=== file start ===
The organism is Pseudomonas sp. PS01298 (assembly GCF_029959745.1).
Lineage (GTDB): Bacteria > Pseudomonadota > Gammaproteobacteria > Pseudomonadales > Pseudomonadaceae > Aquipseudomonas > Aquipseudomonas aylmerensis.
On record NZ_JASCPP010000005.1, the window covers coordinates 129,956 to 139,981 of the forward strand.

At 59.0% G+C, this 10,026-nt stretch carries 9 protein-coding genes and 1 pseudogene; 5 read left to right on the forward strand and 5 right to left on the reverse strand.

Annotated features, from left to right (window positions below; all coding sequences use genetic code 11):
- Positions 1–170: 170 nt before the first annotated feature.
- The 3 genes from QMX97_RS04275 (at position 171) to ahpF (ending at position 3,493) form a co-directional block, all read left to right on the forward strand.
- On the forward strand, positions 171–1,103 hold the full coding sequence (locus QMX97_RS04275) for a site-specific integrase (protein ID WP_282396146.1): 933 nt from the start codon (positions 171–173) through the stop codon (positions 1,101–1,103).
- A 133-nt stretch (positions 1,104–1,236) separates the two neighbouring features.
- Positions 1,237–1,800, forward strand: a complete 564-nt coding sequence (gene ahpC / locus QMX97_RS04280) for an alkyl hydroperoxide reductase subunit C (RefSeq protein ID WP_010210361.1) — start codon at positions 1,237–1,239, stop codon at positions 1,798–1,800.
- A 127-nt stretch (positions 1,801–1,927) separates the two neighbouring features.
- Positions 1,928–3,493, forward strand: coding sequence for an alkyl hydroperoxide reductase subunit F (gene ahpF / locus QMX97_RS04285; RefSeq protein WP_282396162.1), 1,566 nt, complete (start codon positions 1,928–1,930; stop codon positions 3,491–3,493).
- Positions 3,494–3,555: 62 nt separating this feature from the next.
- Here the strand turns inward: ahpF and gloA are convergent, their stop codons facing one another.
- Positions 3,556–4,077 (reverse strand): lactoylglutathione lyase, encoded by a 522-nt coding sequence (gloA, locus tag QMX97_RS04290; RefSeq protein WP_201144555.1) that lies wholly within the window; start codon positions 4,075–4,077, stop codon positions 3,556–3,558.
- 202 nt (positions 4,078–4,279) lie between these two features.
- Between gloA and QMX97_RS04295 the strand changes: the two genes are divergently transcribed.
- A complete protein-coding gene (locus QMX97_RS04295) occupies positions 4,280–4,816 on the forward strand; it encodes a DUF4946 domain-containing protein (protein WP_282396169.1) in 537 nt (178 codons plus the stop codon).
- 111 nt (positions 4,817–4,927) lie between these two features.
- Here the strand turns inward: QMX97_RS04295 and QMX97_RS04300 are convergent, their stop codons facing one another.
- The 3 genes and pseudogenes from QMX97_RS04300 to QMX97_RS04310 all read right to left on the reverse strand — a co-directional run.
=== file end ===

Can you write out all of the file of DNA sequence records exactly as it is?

The organism is Pseudomonas sp. PS01298 (assembly GCF_029959745.1).
Lineage (GTDB): Bacteria > Pseudomonadota > Gammaproteobacteria > Pseudomonadales > Pseudomonadaceae > Aquipseudomonas > Aquipseudomonas aylmerensis.
On record NZ_JASCPP010000005.1, the window covers coordinates 129,956 to 139,981 of the forward strand.

At 59.0% G+C, this 10,026-nt stretch carries 9 protein-coding genes and 1 pseudogene; 5 read left to right on the forward strand and 5 right to left on the reverse strand.

Annotated features, from left to right (window positions below; all coding sequences use genetic code 11):
- Positions 1–170: 170 nt before the first annotated feature.
- The 3 genes from QMX97_RS04275 (at position 171) to ahpF (ending at position 3,493) form a co-directional block, all read left to right on the forward strand.
- On the forward strand, positions 171–1,103 hold the full coding sequence (locus QMX97_RS04275) for a site-specific integrase (protein ID WP_282396146.1): 933 nt from the start codon (positions 171–173) through the stop codon (positions 1,101–1,103).
- A 133-nt stretch (positions 1,104–1,236) separates the two neighbouring features.
- Positions 1,237–1,800, forward strand: a complete 564-nt coding sequence (gene ahpC / locus QMX97_RS04280) for an alkyl hydroperoxide reductase subunit C (RefSeq protein ID WP_010210361.1) — start codon at positions 1,237–1,239, stop codon at positions 1,798–1,800.
- A 127-nt stretch (positions 1,801–1,927) separates the two neighbouring features.
- Positions 1,928–3,493, forward strand: coding sequence for an alkyl hydroperoxide reductase subunit F (gene ahpF / locus QMX97_RS04285; RefSeq protein WP_282396162.1), 1,566 nt, complete (start codon positions 1,928–1,930; stop codon positions 3,491–3,493).
- Positions 3,494–3,555: 62 nt separating this feature from the next.
- Here the strand turns inward: ahpF and gloA are convergent, their stop codons facing one another.
- Positions 3,556–4,077 (reverse strand): lactoylglutathione lyase, encoded by a 522-nt coding sequence (gloA, locus tag QMX97_RS04290; RefSeq protein WP_201144555.1) that lies wholly within the window; start codon positions 4,075–4,077, stop codon positions 3,556–3,558.
- 202 nt (positions 4,078–4,279) lie between these two features.
- Between gloA and QMX97_RS04295 the strand changes: the two genes are divergently transcribed.
- A complete protein-coding gene (locus QMX97_RS04295) occupies positions 4,280–4,816 on the forward strand; it encodes a DUF4946 domain-containing protein (protein WP_282396169.1) in 537 nt (178 codons plus the stop codon).
- 111 nt (positions 4,817–4,927) lie between these two features.
- Here the strand turns inward: QMX97_RS04295 and QMX97_RS04300 are convergent, their stop codons facing one another.
- The 3 genes and pseudogenes from QMX97_RS04300 to QMX97_RS04310 all read right to left on the reverse strand — a co-directional run.